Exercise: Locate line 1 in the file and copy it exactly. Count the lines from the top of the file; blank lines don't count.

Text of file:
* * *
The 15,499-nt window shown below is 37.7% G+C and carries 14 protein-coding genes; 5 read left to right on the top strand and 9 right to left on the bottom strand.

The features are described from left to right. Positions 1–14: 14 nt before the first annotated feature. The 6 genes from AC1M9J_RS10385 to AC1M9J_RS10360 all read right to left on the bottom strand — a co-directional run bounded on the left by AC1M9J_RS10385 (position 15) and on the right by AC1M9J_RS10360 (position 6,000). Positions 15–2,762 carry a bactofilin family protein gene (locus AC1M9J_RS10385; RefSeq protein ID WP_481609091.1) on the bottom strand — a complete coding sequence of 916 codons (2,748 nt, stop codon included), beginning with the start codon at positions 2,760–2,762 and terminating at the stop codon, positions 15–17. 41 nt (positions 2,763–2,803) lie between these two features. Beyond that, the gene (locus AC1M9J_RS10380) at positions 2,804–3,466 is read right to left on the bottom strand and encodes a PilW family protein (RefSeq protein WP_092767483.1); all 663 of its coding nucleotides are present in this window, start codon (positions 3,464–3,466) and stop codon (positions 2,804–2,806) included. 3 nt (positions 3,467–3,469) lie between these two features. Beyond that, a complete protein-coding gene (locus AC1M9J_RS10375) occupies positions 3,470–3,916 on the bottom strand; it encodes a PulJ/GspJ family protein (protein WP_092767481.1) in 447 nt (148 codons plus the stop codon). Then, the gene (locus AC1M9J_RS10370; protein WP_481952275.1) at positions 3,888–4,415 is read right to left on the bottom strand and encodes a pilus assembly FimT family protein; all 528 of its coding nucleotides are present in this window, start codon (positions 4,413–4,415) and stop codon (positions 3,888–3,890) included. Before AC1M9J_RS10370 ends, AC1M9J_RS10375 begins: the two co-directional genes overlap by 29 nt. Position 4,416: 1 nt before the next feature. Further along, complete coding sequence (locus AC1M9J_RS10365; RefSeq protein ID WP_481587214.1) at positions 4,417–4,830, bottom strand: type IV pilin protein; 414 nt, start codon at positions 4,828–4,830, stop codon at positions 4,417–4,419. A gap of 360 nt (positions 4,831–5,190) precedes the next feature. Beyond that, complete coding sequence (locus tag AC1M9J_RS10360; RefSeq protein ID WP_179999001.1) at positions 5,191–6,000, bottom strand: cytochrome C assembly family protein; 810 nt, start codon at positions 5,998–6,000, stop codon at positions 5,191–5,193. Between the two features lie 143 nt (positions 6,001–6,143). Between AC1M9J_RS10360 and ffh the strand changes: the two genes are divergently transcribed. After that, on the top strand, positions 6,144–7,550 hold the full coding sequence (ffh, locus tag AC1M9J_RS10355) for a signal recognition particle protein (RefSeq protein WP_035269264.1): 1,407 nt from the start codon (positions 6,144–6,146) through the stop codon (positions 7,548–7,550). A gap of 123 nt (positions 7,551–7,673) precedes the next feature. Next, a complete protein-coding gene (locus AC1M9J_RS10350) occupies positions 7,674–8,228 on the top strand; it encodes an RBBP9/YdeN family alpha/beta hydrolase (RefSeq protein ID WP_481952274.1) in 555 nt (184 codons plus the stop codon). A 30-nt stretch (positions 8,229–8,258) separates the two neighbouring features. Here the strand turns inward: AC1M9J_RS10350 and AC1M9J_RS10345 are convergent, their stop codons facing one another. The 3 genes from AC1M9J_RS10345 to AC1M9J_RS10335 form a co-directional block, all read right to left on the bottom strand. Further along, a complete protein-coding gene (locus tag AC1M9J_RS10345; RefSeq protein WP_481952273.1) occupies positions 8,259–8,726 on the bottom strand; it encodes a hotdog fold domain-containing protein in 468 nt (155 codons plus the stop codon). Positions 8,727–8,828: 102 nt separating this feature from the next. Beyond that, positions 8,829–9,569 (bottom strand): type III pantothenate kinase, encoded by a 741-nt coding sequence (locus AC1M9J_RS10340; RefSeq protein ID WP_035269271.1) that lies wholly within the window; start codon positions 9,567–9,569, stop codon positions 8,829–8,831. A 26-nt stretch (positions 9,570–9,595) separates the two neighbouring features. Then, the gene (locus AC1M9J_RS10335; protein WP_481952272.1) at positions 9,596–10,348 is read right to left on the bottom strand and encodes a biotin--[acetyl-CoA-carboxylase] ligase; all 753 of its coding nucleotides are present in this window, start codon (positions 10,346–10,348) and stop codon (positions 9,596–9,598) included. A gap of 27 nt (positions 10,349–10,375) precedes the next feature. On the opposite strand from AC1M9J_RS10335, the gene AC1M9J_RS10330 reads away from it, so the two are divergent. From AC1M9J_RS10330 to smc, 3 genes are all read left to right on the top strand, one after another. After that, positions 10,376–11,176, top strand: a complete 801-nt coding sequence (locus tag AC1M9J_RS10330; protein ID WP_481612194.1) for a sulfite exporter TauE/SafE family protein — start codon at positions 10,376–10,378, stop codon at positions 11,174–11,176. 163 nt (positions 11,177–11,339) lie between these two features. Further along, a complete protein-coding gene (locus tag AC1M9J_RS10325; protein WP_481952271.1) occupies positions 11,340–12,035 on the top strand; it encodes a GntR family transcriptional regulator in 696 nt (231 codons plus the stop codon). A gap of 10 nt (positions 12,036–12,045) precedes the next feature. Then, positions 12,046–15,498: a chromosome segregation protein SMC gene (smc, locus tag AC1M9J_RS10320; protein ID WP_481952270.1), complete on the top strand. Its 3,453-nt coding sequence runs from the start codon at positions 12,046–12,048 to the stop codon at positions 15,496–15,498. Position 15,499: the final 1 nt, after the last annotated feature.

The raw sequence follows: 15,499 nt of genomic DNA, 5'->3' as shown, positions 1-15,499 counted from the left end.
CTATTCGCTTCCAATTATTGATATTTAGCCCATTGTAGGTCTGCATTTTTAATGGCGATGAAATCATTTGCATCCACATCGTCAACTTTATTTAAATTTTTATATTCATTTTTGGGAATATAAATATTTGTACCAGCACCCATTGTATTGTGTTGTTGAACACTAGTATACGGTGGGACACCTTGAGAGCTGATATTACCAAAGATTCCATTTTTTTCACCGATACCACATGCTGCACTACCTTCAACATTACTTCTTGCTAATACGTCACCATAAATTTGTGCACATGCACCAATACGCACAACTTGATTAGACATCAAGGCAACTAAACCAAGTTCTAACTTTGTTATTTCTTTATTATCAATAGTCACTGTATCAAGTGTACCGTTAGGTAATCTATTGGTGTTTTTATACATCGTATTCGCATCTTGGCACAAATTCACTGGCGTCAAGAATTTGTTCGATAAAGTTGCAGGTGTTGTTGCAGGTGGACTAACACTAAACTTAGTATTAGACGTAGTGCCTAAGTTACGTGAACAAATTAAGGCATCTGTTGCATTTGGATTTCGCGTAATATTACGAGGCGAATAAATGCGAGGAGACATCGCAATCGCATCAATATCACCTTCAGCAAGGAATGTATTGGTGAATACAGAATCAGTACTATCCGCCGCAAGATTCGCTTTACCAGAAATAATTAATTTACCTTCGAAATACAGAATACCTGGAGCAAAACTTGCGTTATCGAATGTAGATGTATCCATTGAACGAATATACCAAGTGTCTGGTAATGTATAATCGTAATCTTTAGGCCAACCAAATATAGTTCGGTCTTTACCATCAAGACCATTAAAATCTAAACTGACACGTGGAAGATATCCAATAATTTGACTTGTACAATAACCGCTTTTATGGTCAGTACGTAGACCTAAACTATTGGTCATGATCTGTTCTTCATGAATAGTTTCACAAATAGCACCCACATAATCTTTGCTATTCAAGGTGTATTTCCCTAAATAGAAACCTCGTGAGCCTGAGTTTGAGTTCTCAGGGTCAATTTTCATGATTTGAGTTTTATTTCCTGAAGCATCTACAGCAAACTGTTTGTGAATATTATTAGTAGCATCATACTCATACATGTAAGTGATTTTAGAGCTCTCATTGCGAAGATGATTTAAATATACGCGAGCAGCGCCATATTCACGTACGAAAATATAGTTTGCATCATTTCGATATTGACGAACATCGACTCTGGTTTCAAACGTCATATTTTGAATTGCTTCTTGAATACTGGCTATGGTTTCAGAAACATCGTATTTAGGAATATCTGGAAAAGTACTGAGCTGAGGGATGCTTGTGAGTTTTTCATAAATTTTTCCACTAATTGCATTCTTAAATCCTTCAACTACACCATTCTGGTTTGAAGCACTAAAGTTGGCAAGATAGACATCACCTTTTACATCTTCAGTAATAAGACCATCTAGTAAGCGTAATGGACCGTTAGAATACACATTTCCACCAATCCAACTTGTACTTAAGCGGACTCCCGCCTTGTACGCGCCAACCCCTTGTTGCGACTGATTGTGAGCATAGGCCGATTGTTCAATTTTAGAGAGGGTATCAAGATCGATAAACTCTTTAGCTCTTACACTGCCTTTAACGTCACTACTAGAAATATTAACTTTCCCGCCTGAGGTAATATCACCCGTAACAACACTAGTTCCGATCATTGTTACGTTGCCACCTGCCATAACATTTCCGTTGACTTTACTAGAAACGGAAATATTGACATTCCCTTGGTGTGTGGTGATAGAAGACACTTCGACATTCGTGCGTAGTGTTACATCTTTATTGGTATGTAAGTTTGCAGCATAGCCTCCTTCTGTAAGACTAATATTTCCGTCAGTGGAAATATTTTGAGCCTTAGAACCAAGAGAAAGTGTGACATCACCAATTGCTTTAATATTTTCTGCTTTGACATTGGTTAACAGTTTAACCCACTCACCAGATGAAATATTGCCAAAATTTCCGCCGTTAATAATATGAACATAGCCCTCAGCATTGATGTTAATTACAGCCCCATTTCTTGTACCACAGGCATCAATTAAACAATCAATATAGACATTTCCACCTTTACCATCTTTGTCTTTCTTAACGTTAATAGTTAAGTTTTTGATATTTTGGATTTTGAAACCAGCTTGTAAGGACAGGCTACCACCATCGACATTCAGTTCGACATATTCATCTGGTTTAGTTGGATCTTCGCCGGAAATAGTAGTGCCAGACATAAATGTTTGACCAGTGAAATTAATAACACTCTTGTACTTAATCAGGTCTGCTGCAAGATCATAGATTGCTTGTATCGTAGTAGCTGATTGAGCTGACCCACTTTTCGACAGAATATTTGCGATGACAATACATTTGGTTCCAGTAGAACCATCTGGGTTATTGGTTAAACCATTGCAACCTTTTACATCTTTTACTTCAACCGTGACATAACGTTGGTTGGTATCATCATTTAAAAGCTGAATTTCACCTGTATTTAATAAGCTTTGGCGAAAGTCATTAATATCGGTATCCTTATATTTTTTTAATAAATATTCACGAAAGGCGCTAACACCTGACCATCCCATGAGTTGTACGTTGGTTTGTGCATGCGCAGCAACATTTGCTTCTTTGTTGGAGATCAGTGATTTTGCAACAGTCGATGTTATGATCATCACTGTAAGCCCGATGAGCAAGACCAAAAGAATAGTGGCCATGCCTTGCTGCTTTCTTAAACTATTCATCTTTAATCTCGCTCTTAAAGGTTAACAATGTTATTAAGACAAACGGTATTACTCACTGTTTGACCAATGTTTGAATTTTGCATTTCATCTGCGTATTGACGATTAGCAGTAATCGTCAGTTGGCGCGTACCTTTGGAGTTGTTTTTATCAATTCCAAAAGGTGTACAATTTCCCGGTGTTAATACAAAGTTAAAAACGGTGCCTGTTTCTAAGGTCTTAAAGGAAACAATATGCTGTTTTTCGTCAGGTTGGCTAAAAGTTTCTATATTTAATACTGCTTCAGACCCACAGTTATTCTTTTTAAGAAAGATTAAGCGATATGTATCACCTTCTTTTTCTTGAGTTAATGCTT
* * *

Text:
The 15,499-nt window shown below is 37.7% G+C and carries 14 protein-coding genes; 5 read left to right on the top strand and 9 right to left on the bottom strand.